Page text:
Adding to the uncertainty, the controversial Impact Assessment Act (formally known as Bill C-69) came into force in 2019. The act widens the scope and requirements for environmental assessments. One of its positive features is that it enshrines time limits for reviews. However, even if these limits are enforced, it can still take four to five years to complete.
On top of all that, a serious risk for companies wanting to build large projects in Canada is that the final decision is political. At the end, the green light is given by either the federal environment and climate change minister or the prime minister and his cabinet. Projects have been cancelled on political calculus before. Take the Northern Gateway project, for example.
Another barrier is that cities, counties, provinces and federal authorities each require their own approvals and permits. This creates costly delays and uncertainty for project developers.
The railway did not have these challenges, but it had its own difficulties. A southern route over the mountains in Alberta and British Columbia had to be found. A shortage of workers was another issue. The remote, cold and sparsely populated country meant the railroad needed to provide all the necessary infrastructure to support the workers, including food and housing. Winter weather usually shut down construction. And, as a result of these and other issues, the project’s costs ballooned.
While these issues were specific to the railway, their relative magnitude at the time was similar to the issues faced by proponents of megaprojects today. And there is a lot we can learn from how those railway issues were resolved: not just through the unrelenting drive of the CPR’s leaders, but by those in power who recognized the national importance of Canada’s first railway.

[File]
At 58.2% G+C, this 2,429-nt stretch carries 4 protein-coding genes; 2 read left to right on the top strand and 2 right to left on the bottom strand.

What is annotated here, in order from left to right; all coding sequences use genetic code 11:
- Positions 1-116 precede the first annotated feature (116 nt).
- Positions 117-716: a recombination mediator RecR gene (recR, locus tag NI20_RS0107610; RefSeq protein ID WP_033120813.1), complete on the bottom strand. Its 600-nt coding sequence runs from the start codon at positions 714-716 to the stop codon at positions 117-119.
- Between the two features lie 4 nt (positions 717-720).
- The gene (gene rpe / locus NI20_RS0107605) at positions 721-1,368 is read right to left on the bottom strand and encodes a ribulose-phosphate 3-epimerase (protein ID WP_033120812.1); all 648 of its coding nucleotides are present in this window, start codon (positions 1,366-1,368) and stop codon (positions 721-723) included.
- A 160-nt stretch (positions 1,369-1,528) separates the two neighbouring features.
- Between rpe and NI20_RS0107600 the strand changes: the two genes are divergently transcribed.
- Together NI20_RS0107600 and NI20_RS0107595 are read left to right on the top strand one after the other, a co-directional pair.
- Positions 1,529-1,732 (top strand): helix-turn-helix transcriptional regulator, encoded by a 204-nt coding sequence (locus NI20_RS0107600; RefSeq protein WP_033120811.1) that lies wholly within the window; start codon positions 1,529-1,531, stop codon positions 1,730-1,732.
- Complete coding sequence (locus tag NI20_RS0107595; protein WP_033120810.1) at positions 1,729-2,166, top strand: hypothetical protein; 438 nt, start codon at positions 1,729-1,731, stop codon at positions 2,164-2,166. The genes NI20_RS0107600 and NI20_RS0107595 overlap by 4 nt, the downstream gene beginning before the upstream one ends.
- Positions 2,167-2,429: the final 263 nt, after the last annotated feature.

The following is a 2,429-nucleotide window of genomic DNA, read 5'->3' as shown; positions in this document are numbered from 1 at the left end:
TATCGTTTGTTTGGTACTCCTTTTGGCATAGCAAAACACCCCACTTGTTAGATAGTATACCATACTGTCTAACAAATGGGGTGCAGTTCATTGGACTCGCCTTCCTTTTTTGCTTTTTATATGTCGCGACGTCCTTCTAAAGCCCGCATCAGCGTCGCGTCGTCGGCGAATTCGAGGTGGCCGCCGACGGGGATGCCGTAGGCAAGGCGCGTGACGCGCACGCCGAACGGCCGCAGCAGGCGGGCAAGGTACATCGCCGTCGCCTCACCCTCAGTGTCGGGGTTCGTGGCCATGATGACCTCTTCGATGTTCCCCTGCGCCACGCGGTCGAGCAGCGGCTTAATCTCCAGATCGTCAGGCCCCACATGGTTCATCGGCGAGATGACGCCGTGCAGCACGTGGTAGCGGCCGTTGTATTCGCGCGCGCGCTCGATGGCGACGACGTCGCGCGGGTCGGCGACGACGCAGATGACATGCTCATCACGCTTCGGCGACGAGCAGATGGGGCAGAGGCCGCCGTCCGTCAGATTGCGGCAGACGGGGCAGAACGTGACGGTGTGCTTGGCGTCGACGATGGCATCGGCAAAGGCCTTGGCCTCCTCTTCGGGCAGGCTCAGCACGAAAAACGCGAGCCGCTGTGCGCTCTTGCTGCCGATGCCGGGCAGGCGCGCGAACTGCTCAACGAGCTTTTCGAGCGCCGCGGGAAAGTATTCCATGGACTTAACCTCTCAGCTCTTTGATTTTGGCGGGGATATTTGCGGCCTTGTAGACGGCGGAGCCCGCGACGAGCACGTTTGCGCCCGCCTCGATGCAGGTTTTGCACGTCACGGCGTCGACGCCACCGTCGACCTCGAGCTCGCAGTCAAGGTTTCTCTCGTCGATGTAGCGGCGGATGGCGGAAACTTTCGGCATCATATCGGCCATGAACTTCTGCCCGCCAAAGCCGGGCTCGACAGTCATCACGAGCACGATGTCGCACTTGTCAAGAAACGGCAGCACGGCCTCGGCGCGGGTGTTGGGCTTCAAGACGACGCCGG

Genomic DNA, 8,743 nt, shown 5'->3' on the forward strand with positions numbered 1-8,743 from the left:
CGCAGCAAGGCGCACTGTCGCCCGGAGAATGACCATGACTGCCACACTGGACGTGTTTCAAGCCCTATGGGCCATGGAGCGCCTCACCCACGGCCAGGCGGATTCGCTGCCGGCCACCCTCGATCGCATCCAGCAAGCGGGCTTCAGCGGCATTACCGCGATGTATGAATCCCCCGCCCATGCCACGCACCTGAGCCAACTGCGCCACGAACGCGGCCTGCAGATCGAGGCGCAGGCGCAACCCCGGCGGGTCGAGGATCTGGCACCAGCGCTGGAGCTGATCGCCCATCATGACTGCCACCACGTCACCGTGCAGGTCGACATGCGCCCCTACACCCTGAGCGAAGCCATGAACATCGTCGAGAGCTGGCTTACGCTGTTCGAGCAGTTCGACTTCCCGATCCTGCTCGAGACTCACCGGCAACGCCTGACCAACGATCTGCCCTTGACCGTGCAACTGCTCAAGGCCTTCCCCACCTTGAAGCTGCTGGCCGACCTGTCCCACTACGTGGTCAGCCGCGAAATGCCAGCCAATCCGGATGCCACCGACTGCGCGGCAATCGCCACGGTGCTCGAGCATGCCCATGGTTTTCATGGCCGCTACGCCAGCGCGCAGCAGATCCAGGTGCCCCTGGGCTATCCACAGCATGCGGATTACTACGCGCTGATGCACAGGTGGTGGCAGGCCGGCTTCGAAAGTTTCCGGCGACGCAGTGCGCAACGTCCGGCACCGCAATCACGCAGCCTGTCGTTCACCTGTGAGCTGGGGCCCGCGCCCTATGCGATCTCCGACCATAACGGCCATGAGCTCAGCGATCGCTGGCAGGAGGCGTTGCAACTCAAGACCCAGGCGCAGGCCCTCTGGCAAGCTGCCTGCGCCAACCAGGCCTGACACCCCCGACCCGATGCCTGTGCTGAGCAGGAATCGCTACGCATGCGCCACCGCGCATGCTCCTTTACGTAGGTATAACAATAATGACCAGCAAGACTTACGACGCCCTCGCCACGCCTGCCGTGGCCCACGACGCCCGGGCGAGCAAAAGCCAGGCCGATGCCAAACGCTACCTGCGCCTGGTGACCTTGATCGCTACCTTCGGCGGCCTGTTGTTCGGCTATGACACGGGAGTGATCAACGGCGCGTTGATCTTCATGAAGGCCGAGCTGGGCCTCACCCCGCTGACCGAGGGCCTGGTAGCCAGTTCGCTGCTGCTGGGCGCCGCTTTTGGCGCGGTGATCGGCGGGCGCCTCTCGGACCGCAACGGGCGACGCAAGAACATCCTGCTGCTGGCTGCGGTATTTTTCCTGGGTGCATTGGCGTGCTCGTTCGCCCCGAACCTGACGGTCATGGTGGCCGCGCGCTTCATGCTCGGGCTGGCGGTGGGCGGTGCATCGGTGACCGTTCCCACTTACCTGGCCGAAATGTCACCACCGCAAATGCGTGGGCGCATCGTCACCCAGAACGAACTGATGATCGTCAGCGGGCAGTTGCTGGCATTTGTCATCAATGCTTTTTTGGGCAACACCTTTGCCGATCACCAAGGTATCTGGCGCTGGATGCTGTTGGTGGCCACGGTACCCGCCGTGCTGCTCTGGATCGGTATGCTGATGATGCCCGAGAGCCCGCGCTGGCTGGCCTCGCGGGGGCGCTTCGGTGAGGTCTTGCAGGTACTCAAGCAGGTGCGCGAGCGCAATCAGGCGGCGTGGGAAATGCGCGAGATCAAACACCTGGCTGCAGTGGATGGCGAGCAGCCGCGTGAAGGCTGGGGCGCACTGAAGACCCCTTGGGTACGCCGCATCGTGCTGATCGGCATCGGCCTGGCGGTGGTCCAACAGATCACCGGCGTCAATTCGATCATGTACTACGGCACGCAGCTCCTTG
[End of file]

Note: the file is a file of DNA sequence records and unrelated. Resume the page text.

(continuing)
Our country’s leaders back in the day summoned the political will to push the project through because they knew they were working toward a vision bigger than themselves.
The railway’s completion in five years showed that a national imperative combined with entrepreneurial drive can overcome huge obstacles.
Recently, there have been glimmers of hope that things can improve. The federal government is starting to acknowledge the problem.
Speaking at the Brookings Institution in Washington last month, Deputy Prime Minister Chrystia Freeland said Canada must fast-track energy and mining projects to speed up the green transition and help our allies. Natural Resources Minister Jonathan Wilkinson recognized the issue in a recent speech in Calgary, saying he is organizing regional roundtables to find solutions for speeding up projects. The government’s fall economic statement also provided additional funding for regulatory agencies to improve the efficiency of assessments.
If Canada has any hope of achieving its ambitious emission-reduction goals, projects must be done differently and faster. The story of our first railway proves that big things are possible.
This article was originally published in the Globe and Mail.